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Kenney, Mulcair, Trudeau, Paille and May on Quebec’s charter of values

An opportunity to decide what we stand for


 

If nothing else, Pauline Marois’ charter of values does give us an opportunity to clarify our desire for a free, open and inclusive society.

So far, Thomas Mulcair has delivered a statement in which he called the charter “completely unacceptable” and here are Jason Kenney’s opening remarks to reporters at a noon news conference.

We’re responding to the release of a consultative document today by the Government of Quebec with respect to freedom of religion. Obviously, the separatist government in Quebec would like to pick a fight with the federal government at any time on any issue, but our focus will remain on the priority of Canadians, namely job growth and long-term prosperity. We believe the economy is a priority not just for Canadians, but the vast majority of Quebecers.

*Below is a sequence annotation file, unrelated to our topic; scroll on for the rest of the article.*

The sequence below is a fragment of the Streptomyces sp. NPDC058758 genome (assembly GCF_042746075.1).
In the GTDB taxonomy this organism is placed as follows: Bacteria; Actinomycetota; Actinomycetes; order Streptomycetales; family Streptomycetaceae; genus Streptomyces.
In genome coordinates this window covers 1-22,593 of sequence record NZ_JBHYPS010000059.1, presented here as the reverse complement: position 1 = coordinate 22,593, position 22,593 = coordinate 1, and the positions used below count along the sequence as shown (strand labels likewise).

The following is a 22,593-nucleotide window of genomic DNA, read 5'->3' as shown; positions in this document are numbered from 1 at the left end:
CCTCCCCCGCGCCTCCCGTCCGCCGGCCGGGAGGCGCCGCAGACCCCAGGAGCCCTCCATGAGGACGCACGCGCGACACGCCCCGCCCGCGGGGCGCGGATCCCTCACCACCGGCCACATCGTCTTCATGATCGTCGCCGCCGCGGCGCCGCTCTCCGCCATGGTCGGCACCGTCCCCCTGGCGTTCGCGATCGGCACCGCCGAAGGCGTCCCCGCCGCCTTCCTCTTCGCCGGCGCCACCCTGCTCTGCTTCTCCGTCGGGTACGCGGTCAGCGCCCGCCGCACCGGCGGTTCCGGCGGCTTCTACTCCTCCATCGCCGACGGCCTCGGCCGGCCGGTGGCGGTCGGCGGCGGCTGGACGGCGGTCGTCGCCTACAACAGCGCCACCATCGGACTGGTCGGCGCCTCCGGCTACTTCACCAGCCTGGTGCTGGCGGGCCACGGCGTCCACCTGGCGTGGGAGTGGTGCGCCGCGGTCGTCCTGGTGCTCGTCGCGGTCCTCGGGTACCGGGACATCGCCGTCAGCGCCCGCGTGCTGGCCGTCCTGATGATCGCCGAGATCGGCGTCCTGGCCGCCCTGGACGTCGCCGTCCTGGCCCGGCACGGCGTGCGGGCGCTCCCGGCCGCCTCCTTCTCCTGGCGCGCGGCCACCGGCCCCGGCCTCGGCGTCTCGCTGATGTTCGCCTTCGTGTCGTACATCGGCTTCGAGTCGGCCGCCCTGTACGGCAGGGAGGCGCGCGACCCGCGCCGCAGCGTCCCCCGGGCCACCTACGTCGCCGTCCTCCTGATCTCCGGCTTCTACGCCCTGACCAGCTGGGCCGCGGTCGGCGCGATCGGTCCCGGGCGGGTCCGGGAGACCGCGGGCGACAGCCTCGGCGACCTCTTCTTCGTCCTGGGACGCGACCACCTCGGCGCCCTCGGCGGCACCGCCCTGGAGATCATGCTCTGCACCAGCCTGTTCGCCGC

At the federal level, we believe our job is to make all people who live in this country regardless of their religious, ethnic, cultural background feel welcome, feel part of our country, feel like this is a land of equality, of opportunity and feel at home as proud Canadians. We are very concerned by any proposal that would limit the ability of Canadians to participate in our society and that would affect the practice of their faith. We are very concerned about any proposal that would discriminate unfairly against people based on their religion, based on their deepest convictions.